Magazine article Washington Report on Middle East Affairs

Clinton's Warm Eid Al-Fitr Remarks Reflect Growing Recognition of American Muslims

Magazine article Washington Report on Middle East Affairs

Clinton's Warm Eid Al-Fitr Remarks Reflect Growing Recognition of American Muslims

Article excerpt

Clinton's Warm Eid al-Fitr Remarks Reflect Growing Recognition of American Muslims

Being an independent "Middle East expert" in Washington can be fun if you don't have to make a living at it. In American media interviews you can say pretty much what you think about the current Middle East peace process, which is generally a lot more pessimistic than what the Clinton administration spin doctor on the same program has just said or is just about to say, and 180 degrees different from what the ever-present Israel-right-or-wrong guest or host claims and may even believe.

While I'm scheming to get my magazine's toll-free number into the program, the apologist for Israel is trying to figure how to keep me from being invited back, and the U.S. government representative is hating me a little for being able to tell the whole truth, while he or she can't.

I was having that kind of day on Monday, Jan. 10, the third day of Eid al-Fitr in the U.S. and the final day of Round One of Israeli-Syrian-U.S, talks in Shepherdstown, West Virginia, only 60 miles away. That day Israeli Prime Minister Ehud Barak was leaving for Israel, Syrian Foreign Minister Farouk al-Charaa was making preparations to go home the next day, and I was being interviewed by the Middle East Broadast Center, MBC, an Arabic television network seen round the world, at a studio used by Washington correspondents for Arab and other foreign television networks.

With foreign correspondents in Washington, the routine is very different. There is no U.S. government spin doctor and no Friend of Israel to share time with. Just a 5-to 15-minute recorded interview, which may be used in its entirety or may be reduced to a 30-second soundbite. The guest has no control over the situation so he can relax and enjoy feeling important.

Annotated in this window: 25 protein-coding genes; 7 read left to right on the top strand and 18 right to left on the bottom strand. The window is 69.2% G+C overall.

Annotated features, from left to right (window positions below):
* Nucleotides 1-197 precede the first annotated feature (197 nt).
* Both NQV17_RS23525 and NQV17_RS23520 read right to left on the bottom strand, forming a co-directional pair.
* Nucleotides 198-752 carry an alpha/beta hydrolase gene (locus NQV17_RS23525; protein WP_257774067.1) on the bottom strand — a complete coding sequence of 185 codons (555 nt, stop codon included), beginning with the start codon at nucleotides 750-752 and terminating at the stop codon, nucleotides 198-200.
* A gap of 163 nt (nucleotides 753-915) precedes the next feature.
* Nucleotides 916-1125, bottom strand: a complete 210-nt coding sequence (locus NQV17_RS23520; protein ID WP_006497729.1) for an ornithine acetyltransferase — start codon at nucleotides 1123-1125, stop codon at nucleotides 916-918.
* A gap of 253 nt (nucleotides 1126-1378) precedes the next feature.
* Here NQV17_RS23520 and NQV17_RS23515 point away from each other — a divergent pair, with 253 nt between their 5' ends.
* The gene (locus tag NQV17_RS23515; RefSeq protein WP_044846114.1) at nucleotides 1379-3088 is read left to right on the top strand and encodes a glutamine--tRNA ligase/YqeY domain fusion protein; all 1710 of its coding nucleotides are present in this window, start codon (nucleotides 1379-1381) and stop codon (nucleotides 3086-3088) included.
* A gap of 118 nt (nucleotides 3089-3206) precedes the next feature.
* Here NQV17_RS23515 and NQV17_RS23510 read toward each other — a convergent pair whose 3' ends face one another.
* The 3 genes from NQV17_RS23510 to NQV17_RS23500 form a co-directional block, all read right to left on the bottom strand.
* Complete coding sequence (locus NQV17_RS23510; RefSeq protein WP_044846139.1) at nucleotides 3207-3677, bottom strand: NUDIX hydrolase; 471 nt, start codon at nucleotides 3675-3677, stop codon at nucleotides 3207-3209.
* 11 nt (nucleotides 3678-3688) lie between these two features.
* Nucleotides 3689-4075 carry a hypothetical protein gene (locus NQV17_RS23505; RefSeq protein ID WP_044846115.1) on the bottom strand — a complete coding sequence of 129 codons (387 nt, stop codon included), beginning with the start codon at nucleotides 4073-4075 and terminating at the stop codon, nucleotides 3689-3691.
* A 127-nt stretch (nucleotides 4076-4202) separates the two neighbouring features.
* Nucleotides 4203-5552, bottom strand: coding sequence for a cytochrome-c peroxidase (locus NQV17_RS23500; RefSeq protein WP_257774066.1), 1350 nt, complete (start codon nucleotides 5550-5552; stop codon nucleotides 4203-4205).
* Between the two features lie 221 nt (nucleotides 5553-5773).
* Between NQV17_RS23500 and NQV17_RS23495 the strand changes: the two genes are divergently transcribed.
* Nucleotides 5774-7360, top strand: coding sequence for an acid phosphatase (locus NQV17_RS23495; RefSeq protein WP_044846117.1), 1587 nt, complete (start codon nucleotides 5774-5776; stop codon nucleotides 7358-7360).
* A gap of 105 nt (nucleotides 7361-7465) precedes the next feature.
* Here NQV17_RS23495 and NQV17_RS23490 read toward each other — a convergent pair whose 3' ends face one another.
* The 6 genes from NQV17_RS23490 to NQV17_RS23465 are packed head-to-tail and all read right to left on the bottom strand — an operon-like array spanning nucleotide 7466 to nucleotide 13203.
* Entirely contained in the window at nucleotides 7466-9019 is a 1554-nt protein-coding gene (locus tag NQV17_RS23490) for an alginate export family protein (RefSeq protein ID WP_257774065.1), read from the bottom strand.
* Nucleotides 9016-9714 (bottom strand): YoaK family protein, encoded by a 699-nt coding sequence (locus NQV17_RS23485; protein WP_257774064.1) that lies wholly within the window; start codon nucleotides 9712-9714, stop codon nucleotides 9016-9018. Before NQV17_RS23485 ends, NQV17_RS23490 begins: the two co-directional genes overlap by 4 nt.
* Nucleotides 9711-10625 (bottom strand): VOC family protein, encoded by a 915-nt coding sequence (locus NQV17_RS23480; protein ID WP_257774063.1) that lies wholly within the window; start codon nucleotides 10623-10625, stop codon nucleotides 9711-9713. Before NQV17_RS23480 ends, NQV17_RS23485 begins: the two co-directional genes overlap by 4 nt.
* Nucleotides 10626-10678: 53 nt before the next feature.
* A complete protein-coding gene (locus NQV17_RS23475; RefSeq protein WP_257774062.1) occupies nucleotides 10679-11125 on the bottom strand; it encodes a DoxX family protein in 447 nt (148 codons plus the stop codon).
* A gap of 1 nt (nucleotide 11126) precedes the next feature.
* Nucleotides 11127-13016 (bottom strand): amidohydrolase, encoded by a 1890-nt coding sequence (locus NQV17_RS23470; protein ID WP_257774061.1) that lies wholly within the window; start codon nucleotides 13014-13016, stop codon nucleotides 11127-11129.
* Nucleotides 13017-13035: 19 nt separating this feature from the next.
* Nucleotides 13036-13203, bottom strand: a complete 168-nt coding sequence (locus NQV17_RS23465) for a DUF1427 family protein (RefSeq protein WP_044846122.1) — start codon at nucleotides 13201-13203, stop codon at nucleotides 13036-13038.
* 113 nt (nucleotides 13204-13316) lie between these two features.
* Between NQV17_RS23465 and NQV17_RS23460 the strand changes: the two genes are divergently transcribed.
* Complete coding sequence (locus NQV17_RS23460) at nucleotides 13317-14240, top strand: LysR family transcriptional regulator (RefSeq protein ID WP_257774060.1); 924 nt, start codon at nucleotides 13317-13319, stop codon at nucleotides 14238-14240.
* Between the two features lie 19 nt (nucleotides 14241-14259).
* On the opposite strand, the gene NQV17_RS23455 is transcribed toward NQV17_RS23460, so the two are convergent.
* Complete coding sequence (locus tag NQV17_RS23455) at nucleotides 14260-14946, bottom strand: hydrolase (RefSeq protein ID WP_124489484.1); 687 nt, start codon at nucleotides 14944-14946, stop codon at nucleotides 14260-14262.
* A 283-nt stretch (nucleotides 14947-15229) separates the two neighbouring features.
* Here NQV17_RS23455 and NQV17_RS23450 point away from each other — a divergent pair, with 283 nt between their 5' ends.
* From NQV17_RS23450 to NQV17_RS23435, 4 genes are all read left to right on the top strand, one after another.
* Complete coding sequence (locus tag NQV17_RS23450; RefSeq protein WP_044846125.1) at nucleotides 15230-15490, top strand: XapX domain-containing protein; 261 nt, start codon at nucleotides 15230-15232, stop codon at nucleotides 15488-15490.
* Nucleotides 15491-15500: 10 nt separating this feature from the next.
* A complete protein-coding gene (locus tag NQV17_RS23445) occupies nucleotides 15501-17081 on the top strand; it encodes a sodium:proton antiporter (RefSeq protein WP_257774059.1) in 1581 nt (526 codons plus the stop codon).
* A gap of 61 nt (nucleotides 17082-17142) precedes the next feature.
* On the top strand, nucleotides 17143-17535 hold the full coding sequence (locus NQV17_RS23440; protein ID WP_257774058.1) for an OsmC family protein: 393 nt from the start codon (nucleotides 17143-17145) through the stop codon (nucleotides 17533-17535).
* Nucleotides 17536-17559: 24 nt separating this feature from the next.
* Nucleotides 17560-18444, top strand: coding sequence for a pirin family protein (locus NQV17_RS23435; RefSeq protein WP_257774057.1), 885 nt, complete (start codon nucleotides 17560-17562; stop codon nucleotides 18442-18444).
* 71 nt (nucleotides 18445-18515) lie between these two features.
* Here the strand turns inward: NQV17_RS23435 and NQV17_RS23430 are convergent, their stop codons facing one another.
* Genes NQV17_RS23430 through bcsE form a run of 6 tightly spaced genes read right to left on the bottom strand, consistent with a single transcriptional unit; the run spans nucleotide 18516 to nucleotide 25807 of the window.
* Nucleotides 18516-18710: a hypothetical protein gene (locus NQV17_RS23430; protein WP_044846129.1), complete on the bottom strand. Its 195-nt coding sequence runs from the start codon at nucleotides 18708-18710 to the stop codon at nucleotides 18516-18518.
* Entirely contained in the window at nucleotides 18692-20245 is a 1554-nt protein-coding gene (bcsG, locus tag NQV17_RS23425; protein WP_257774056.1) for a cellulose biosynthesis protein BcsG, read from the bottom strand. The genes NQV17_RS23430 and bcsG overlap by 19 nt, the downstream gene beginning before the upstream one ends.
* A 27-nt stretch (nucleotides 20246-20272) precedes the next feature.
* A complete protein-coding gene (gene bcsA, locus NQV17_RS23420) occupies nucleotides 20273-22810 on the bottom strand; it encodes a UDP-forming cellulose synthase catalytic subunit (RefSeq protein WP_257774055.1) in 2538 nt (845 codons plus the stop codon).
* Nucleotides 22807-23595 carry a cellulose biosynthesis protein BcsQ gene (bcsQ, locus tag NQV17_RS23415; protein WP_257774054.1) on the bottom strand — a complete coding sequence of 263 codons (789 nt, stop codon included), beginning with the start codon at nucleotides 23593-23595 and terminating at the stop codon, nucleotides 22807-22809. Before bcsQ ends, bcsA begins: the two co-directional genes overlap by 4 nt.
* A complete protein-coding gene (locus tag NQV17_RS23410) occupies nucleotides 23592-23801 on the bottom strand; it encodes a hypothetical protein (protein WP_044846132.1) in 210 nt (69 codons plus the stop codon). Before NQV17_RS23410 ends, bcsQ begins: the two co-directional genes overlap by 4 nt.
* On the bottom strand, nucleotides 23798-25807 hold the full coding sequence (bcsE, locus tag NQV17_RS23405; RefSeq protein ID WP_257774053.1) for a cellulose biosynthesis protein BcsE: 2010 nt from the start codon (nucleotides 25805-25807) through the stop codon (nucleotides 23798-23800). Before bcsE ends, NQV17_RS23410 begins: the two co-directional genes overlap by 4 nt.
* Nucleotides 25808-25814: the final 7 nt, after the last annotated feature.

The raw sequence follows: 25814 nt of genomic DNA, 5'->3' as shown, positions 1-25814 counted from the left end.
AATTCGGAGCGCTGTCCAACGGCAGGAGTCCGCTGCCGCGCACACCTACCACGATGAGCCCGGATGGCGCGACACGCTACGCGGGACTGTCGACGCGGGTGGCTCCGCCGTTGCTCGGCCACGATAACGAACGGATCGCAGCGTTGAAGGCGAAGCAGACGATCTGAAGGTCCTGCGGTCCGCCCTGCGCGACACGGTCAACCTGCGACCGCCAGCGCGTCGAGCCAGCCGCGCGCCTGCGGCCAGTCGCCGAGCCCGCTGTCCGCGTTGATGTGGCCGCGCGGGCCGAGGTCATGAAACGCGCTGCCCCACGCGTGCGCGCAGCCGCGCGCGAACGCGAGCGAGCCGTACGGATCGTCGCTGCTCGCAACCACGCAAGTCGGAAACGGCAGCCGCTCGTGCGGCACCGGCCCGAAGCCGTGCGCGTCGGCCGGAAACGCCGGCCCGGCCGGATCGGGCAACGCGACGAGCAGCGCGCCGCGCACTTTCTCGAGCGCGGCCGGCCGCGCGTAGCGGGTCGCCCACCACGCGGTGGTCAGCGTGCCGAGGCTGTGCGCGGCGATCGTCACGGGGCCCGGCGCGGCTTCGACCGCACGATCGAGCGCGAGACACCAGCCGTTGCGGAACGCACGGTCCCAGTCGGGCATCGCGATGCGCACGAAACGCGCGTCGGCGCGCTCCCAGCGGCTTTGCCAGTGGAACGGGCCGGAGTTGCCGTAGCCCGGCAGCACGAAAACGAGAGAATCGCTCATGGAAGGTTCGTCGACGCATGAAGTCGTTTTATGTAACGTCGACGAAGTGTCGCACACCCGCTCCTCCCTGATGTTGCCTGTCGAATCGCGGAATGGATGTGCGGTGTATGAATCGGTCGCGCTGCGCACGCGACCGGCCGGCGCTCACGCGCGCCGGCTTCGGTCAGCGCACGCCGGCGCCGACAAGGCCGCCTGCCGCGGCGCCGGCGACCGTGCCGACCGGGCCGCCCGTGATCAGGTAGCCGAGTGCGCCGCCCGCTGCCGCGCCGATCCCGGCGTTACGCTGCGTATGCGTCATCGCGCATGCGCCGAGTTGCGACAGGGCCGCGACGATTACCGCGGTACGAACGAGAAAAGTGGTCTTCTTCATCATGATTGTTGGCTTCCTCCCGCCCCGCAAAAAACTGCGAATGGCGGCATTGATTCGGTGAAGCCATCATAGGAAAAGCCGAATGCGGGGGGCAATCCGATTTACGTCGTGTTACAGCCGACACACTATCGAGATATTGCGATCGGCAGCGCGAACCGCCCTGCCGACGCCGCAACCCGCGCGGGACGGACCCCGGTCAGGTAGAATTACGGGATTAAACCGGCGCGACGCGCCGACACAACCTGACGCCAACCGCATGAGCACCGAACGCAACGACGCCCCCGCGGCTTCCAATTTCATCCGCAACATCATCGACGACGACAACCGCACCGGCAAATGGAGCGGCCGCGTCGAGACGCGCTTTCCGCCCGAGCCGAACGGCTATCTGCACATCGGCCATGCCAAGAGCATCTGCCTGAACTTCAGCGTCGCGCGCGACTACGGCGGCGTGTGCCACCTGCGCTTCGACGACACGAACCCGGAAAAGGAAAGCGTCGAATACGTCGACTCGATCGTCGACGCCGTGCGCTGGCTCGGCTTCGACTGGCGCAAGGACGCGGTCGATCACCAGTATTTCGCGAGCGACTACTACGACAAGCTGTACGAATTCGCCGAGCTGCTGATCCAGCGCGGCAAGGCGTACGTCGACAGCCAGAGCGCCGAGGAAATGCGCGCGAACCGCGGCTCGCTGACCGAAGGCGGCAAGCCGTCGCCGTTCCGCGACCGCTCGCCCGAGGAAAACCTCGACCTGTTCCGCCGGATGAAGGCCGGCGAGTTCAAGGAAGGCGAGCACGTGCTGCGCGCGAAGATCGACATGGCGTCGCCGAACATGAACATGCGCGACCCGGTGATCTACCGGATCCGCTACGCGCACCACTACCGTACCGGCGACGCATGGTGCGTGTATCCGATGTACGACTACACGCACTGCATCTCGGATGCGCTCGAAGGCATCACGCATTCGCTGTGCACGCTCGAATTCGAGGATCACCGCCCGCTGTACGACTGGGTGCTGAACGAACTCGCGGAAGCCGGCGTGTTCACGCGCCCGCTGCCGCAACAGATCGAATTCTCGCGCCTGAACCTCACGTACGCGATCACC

After the interview, while I was chatting briefly with the cameraman and Egyptian host Thabit El-Bardici, his countrywoman and colleague, stunningly beautiful Lamia Berugi, stuck her head into the studio to ask if we would like to watch while she videotaped President Bill Clinton's White House summation of the Shepherdstown talks.

When Clinton finished, Ms. Berugi asked if I would like to see a videotape of President Clinton's talk at that morning's Eid al-Fitr program at the White House. Since I had been so carded away with my own temporary media prominence that I had totally forgotten about the White House event, I was delighted at being updated.

She flicked a switch and there was the U.S. president standing in front of a beautifully crafted backdrop made up of swatches of silk tapestries from South and Central Asia and talking to an audience of perhaps 100 Muslim activists, journalists and a few mid-level Muslim U.S. government officials whom the president named. At the president's right were Imam Yahya Hendy, the newly appointed Islamic chaplain at nearby Georgetown University, where Clinton studied, and 14-year-old Na'Imah Saleem, a young woman with a radiant smile from Washington, DC's Clara Muhammad School, both of whom had preceded the president in speaking about the significance of the Islamic holiday.

Clinton, looking remarkably rested and relaxed considering the fact that he had traveled four times in the previous seven days from the White House to the Clarion Hotel in Shepherdstown to help pick up the pace of the Israeli-Syrian interactions there, was apologizing for the absence of Hillary Clinton who, in his words, "has done this celebration for the past several years."

In fact Mrs. Clinton has hosted an annual White House Eid observance since 1996, even though after the first one she was charged by at least one widely quoted U.S. Jewish leader with "inviting terrorists into the White House." Perhaps not quite so candid was the president's next statement that his wife "had to be out of the city today and that's the only reason she's not here, because this means so very much to her."

No doubt every member of the audience wondered whether Mrs. …

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